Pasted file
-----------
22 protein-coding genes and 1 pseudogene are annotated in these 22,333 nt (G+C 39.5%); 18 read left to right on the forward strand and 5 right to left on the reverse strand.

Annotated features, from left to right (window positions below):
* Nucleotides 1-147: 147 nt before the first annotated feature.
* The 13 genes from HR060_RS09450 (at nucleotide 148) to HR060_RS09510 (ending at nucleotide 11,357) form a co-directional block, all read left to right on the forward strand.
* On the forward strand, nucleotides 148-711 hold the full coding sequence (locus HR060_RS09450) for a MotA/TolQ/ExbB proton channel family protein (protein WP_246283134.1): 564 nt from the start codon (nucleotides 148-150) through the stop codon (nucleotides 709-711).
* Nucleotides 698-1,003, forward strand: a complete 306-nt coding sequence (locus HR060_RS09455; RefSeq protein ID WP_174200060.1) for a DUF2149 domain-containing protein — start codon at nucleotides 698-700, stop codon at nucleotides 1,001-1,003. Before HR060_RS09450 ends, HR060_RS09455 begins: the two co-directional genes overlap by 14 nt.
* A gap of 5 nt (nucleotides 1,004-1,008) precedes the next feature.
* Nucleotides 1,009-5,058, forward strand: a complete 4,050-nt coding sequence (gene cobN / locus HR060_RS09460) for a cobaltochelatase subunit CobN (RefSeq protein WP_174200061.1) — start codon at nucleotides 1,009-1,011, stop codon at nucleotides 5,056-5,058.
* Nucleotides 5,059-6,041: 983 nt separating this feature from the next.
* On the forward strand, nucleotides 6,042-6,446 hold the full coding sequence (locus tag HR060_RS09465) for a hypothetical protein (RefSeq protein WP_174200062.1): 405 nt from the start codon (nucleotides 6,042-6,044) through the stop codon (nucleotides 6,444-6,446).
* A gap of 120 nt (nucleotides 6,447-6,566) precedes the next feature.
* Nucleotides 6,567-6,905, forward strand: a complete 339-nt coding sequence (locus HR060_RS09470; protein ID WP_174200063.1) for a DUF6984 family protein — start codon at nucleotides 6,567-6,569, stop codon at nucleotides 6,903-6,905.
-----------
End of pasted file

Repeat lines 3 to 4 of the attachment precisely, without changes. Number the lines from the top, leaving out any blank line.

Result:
* Nucleotides 1-147: 147 nt before the first annotated feature.
* The 13 genes from HR060_RS09450 (at nucleotide 148) to HR060_RS09510 (ending at nucleotide 11,357) form a co-directional block, all read left to right on the forward strand.